GAZETTE: The endowment’s 8.1 percent growth was announced in September. What can you say about the importance of the endowment to the University budget and how its results affect financial flexibility?

HOLLISTER: Endowments are often misunderstood and mischaracterized as stashes of unused and hoarded money. They’re actually quite the opposite. The endowment is very active, and it’s our leading source of revenue. Last year, 5.4 percent of Harvard’s endowment was distributed to support the University’s budget and helped make possible our world-class teaching and research, as well as our generous financial aid.

The importance of philanthropy at Harvard can’t be overstated. The endowment distribution provides 36 percent of revenue, and current gifts — given by donors for current use — is another 9 percent. So fully 45 percent of our revenue is thanks to current and past donors. It is certainly a great blessing for the University.

GAZETTE: How is the endowment payout rate determined?

HOLLISTER: The annual payout is governed by the Corporation, and last year’s payout amount was a careful balance between making available as much money as possible for last year’s use while safeguarding the endowment’s buying power for future generations.

GAZETTE: Recently, the Harvard Corporation set a “collar” to determine endowment distributions in fiscal years 2019-2021. What is a collar, and how will it affect University budgets?

HOLLISTER: A collar is a financial term for having a floor and a ceiling on the increase in the distribution for coming years. The Corporation has determined that, for three years, the increase in the distribution will have a floor of 2.5 percent and a ceiling of 4.5 percent. There is a caveat that if the markets go haywire, the collar may not be followed. Hopefully, if the markets go haywire, they’ll go haywire up. This three-year period begins in 2019, so the distribution to the budget in 2019 will be 2.5 percent higher, and the distribution is likely to be within the collar for the following two years as well. The purpose is to give the University and the Schools some certainty around financial planning for the next several years.

GAZETTE: How has the campaign affected the budget? Has it mainly been through contributions to the endowment, or have current-use contributions helped as well?

HOLLISTER: Happily, it’s both of those, as well as gifts for new buildings. Current giving is at much higher levels than it was prior to the campaign, so that’s a boost right into current operations. A big portion of gifts and pledges has been focused on the endowment, which provides sustained support.

GAZETTE: We’ve been operating in a period of constrained federal resources for some years. How was federal funding of Harvard research last year?

HOLLISTER: Federal funding was up 3.5 percent, which was very good and a testimony to the faculty. With spending falling from the American Recovery and Reinvestment Act, most institutions of higher education were seeing declining federal funding, including Harvard. It did, fortunately, bounce back last year. We’re not sure that’s a signal for the future because of funding uncertainty, but it’s important to know that Harvard’s faculty, in testimony to the excellence of their work, consistently garner grants in support of their critical research.

GAZETTE: Significant attention at Harvard is given to student affordability, particularly at the College. What does the report tell us about Harvard’s efforts over the past year?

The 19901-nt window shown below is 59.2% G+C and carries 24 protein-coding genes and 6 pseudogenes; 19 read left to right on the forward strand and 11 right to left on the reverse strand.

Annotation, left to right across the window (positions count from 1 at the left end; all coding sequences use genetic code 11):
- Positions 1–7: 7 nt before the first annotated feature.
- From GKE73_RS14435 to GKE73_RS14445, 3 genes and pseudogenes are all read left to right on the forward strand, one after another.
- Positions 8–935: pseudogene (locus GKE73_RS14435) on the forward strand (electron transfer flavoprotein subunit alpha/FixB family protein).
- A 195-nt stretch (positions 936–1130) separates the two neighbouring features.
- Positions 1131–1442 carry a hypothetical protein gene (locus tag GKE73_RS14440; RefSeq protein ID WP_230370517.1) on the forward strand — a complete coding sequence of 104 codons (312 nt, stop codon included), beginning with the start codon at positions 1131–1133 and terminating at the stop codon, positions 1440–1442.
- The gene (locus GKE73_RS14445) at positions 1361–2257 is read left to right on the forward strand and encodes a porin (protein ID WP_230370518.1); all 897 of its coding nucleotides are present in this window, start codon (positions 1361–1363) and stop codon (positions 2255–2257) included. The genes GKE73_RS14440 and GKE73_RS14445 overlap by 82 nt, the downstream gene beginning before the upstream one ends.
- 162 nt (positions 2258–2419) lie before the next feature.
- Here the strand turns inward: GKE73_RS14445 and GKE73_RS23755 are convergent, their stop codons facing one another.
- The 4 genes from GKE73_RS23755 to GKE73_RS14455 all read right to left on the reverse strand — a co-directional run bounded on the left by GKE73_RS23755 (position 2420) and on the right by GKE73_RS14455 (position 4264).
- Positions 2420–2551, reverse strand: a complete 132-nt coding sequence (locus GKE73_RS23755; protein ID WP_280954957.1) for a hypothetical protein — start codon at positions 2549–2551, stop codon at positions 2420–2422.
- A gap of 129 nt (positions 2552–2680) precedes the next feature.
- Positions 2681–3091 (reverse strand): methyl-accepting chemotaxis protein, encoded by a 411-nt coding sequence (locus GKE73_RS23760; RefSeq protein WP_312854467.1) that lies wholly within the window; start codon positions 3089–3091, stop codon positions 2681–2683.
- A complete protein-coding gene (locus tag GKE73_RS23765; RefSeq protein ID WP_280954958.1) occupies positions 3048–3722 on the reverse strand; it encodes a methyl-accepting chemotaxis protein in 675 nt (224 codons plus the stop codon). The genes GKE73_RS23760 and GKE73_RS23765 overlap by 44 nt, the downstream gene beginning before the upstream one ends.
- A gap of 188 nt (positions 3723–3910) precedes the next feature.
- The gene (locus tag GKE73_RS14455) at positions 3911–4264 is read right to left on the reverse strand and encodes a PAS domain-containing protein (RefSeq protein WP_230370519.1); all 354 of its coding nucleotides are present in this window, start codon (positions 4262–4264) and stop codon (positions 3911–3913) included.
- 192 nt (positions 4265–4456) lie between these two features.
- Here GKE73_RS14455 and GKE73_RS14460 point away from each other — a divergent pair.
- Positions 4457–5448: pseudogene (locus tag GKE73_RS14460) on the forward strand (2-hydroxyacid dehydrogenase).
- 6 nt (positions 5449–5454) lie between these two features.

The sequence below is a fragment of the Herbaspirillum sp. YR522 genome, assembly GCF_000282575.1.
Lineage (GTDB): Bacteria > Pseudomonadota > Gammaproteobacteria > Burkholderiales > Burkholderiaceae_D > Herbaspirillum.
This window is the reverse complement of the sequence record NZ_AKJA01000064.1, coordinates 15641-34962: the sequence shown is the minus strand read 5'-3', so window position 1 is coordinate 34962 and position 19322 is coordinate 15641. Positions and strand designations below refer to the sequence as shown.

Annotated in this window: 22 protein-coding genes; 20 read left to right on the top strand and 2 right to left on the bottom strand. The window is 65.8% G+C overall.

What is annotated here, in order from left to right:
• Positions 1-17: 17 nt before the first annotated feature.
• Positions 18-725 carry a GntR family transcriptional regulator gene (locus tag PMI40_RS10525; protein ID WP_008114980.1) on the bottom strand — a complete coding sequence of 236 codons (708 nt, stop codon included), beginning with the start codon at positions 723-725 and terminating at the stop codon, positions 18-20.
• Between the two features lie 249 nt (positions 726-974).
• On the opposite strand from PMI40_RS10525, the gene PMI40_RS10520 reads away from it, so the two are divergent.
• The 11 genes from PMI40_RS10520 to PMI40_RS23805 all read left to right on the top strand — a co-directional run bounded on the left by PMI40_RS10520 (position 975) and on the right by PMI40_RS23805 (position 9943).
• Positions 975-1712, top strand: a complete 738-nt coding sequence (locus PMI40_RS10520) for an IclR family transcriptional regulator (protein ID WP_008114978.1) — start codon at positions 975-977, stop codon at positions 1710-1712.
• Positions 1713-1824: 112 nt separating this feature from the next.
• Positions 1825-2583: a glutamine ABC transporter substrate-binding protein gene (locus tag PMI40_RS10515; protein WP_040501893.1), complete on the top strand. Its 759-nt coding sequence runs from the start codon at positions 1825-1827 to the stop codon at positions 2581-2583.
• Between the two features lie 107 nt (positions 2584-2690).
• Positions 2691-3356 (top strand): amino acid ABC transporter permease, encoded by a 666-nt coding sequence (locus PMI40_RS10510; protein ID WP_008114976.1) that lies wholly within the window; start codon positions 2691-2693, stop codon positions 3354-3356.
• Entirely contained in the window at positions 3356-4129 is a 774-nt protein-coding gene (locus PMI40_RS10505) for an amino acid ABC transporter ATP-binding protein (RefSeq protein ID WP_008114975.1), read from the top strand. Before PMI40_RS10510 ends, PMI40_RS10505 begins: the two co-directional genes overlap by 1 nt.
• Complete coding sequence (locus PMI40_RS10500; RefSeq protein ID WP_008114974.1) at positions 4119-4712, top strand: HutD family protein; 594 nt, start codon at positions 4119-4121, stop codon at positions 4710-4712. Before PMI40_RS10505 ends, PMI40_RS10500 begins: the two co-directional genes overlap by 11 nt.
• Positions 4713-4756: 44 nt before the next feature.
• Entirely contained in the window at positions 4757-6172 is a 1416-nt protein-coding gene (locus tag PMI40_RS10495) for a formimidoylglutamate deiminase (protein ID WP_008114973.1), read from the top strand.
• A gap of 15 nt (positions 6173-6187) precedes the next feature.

HOLLISTER: Harvard’s undergraduate financial aid program is designed so that any promising admitted student in the world can come here on a need-blind basis. Of the more than half of undergraduates receiving financial aid, the average cost to families is about $12,900, and their student can walk away without debt. It’s made possible thanks to the generosity of our donors.

GAZETTE: The University has several important construction projects underway. How has progress been on capital improvements?

LAPP: As I reflect on the investments thus far, I put them into several buckets. One is research and teaching. One of the most prominent projects is the Harvard Kennedy School expansion, which is opening in January. The Science and Engineering Complex is underway in Allston. They’ll be topping off the steel on that project next month, and it is on schedule to open in the fall of 2020. That will be largely for our Paulson School of Engineering and Applied Sciences, but many Schools will use the facility.

In areas of community, House renewal has been perhaps the No. 1 project, and Winthrop is the most recently renovated House that has come online. We have two other examples: the Cabot Library in the Science Center and the Pritzker Commons area, which continue to add vitality to undergraduate life as well as that of faculty and graduate students. Also on line for the next academic year will be the Smith Campus Center, which is under renovation. We’re on schedule to reopen that in 2018.

The third category is innovation, so adding to the i-lab — which has been a huge success — is the Pagliuca Life Lab, which opened last November. And soon we’ll be adding the ArtLab project, which will open in January 2019.

GAZETTE: Looking ahead at the coming year, what pressures or opportunities do you see?

HOLLISTER: The Schools are very aware of their operating environments and trying to be careful stewards of their resources, to focus on research and teaching while being cognizant of the overall revenue picture. Harvard is well positioned to continue to succeed.

LAPP: As we transition to a new leader, we’ll have a great foundation upon which to continue the progress that Drew Faust has made over the last nearly 11 years of her tenure.